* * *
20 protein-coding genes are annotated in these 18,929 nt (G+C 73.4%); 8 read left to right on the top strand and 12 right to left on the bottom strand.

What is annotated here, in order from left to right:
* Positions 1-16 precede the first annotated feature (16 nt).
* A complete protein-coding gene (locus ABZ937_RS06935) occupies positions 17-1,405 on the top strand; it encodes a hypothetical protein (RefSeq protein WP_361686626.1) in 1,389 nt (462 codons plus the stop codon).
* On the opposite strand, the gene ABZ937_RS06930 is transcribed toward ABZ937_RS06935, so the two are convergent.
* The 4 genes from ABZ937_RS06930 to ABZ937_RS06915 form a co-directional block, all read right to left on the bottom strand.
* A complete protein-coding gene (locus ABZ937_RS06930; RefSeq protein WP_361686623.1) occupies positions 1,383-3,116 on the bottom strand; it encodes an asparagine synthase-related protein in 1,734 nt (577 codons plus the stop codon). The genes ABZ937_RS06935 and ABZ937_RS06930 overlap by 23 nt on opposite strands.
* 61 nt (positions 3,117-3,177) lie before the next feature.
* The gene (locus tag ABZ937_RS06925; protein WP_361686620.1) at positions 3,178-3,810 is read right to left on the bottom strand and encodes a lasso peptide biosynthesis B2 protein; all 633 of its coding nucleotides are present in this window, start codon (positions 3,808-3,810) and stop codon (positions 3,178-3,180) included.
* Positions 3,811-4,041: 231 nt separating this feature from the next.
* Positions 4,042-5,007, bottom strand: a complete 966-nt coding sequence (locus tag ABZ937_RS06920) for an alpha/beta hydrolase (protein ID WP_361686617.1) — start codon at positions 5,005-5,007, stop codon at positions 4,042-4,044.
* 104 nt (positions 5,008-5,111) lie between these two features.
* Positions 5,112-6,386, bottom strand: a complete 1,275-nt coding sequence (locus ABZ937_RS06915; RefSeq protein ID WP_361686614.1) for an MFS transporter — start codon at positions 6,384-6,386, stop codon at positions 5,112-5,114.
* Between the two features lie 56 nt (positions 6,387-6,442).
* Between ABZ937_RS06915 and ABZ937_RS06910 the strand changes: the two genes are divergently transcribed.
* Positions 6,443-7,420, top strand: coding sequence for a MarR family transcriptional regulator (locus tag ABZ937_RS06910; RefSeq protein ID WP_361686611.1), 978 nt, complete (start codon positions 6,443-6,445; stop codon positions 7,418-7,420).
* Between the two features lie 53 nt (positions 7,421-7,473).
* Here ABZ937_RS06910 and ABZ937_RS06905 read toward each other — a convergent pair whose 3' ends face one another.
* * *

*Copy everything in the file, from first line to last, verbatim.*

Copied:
20 protein-coding genes are annotated in these 18,929 nt (G+C 73.4%); 8 read left to right on the top strand and 12 right to left on the bottom strand.

What is annotated here, in order from left to right:
* Positions 1-16 precede the first annotated feature (16 nt).
* A complete protein-coding gene (locus ABZ937_RS06935) occupies positions 17-1,405 on the top strand; it encodes a hypothetical protein (RefSeq protein WP_361686626.1) in 1,389 nt (462 codons plus the stop codon).
* On the opposite strand, the gene ABZ937_RS06930 is transcribed toward ABZ937_RS06935, so the two are convergent.
* The 4 genes from ABZ937_RS06930 to ABZ937_RS06915 form a co-directional block, all read right to left on the bottom strand.
* A complete protein-coding gene (locus ABZ937_RS06930; RefSeq protein WP_361686623.1) occupies positions 1,383-3,116 on the bottom strand; it encodes an asparagine synthase-related protein in 1,734 nt (577 codons plus the stop codon). The genes ABZ937_RS06935 and ABZ937_RS06930 overlap by 23 nt on opposite strands.
* 61 nt (positions 3,117-3,177) lie before the next feature.
* The gene (locus tag ABZ937_RS06925; protein WP_361686620.1) at positions 3,178-3,810 is read right to left on the bottom strand and encodes a lasso peptide biosynthesis B2 protein; all 633 of its coding nucleotides are present in this window, start codon (positions 3,808-3,810) and stop codon (positions 3,178-3,180) included.
* Positions 3,811-4,041: 231 nt separating this feature from the next.
* Positions 4,042-5,007, bottom strand: a complete 966-nt coding sequence (locus tag ABZ937_RS06920) for an alpha/beta hydrolase (protein ID WP_361686617.1) — start codon at positions 5,005-5,007, stop codon at positions 4,042-4,044.
* 104 nt (positions 5,008-5,111) lie between these two features.
* Positions 5,112-6,386, bottom strand: a complete 1,275-nt coding sequence (locus ABZ937_RS06915; RefSeq protein ID WP_361686614.1) for an MFS transporter — start codon at positions 6,384-6,386, stop codon at positions 5,112-5,114.
* Between the two features lie 56 nt (positions 6,387-6,442).
* Between ABZ937_RS06915 and ABZ937_RS06910 the strand changes: the two genes are divergently transcribed.
* Positions 6,443-7,420, top strand: coding sequence for a MarR family transcriptional regulator (locus tag ABZ937_RS06910; RefSeq protein ID WP_361686611.1), 978 nt, complete (start codon positions 6,443-6,445; stop codon positions 7,418-7,420).
* Between the two features lie 53 nt (positions 7,421-7,473).
* Here ABZ937_RS06910 and ABZ937_RS06905 read toward each other — a convergent pair whose 3' ends face one another.